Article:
Israeli company Pixie Technology has developed tags for locating items that will show you their location using layered reality on your smartphone, with quite impressive range and accuracy. To continue doing this while developing new capabilities, the company has announced the completion of an $18.5 million Series B funding round.
Leading the current round was Spark Capital, whose resume includes investments in companies like Twitter, Slack, and Medium. OurCrowd, Cedar Fund, and private investors also took part in the round. Together with the $5.5 million raised by Pixie in 2013, the new financing round brings the total amount raised by the company to $24 million.
GPS for lost items
Pixie’s tags, called “Points,” use Bluetooth low energy (LE). In contrast to other products, which merely show your proximity to the lost device, Pixie also enables you to operate the smartphone camera and see the precise location of the lost item with the help of augmented reality. In addition, for all intents and purposes, it is also a navigational app, just like Google Maps, and will direct you accurately and give instructions on how to get to the lost item.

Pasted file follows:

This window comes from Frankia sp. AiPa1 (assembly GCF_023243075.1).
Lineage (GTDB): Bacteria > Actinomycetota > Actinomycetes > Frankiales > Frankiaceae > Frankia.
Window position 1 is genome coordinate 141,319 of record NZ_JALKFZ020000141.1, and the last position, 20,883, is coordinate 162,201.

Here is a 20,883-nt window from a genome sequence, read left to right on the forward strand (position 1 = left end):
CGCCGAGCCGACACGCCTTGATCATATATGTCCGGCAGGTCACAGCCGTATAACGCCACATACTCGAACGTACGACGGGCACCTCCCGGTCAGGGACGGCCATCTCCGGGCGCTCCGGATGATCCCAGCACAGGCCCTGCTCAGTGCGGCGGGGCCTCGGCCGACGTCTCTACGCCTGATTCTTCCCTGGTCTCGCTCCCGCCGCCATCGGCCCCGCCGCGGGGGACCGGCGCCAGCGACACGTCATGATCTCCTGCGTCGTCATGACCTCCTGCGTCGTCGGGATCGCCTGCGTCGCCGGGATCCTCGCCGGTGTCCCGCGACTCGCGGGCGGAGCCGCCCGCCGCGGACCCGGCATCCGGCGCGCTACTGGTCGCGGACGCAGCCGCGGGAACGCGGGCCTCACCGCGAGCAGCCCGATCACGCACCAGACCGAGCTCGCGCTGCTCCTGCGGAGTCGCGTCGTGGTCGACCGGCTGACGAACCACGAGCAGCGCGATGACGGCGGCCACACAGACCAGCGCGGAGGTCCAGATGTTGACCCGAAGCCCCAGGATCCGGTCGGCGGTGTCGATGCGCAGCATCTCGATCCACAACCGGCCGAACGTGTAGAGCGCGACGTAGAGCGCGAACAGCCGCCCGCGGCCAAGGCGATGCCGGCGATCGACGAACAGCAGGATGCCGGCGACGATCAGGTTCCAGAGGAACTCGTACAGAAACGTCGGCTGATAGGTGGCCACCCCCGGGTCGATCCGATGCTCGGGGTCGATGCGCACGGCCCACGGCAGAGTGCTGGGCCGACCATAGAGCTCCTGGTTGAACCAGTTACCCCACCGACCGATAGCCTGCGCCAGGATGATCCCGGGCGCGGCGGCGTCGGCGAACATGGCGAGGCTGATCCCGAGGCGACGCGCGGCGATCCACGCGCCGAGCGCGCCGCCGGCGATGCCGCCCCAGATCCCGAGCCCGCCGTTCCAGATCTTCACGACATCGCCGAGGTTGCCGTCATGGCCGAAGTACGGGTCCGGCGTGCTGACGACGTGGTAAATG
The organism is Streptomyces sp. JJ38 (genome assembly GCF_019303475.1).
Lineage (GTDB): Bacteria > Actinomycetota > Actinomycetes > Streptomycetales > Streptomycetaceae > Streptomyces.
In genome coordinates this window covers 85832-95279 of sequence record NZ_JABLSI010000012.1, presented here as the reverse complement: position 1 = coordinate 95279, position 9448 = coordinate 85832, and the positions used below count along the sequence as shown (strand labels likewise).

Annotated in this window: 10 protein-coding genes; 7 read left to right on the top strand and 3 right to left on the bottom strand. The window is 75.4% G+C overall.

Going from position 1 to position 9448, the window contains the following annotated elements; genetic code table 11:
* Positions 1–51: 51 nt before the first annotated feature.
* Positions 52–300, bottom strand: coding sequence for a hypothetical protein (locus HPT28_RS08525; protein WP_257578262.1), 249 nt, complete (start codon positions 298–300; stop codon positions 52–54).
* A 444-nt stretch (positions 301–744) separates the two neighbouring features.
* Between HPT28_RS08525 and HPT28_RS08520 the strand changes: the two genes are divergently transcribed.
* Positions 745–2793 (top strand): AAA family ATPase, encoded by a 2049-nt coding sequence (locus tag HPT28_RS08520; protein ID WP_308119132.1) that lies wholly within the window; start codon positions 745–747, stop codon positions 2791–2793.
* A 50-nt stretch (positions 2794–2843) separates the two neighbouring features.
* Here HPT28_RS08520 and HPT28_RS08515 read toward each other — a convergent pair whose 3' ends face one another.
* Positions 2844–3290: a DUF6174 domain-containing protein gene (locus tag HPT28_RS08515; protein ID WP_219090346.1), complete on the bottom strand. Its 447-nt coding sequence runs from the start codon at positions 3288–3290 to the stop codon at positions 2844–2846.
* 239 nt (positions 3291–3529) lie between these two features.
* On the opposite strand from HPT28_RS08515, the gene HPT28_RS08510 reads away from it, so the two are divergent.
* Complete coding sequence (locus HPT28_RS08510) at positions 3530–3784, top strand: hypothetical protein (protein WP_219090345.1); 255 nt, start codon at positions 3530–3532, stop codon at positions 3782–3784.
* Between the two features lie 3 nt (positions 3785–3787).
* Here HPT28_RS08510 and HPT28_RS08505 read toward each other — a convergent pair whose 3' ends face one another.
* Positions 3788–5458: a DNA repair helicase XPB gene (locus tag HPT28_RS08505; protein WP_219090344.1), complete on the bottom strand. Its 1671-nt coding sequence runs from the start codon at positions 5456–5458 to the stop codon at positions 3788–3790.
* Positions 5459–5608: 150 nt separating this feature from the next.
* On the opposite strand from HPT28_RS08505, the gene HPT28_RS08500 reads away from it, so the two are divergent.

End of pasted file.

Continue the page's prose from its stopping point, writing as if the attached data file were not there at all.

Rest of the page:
The point tags have an outstanding range of 15 meters within buildings and 45 meters outside the building, with the possibility of locating items to within 30 centimeters. To increase the range, the tags communicate not only with the smartphone, but also with each other so that each tag serves as a kind of “relay station” for signals from the other tags.
Although the tags broadcast their location continuously, they are guaranteed to last for 18 months. You will then have to say goodbye to your tags and buy new ones, because the batteries are not replaceable. Fortunately, four such tags cost $70, a fairly reasonable price for making our lives a little easier.
Other than the end users, the company is also aiming at developers by offering them API and SDK for future developments based on its technology.
With the help of its latest financing round, Pixie will soon be able to launch new features for its product, including locating any smartphone with a tag attached to it, such as through a different smartphone. They are also developing a “digital strap,” which will notify users as soon as a tagged item is found outside its range, and family sharing, which will enables relatives to keep watch over their family members’ products.
Pixie’s founders are President, CEO, and Chairperson Amir Bassan-Eskenaz — he was also the founder of BigBand Networks, where he was CEO for 12 years — and CTO Ofer Friedman, who worked for 10 years in the wireless department at Texas Instruments. Pixie has offices in Boston and Israel.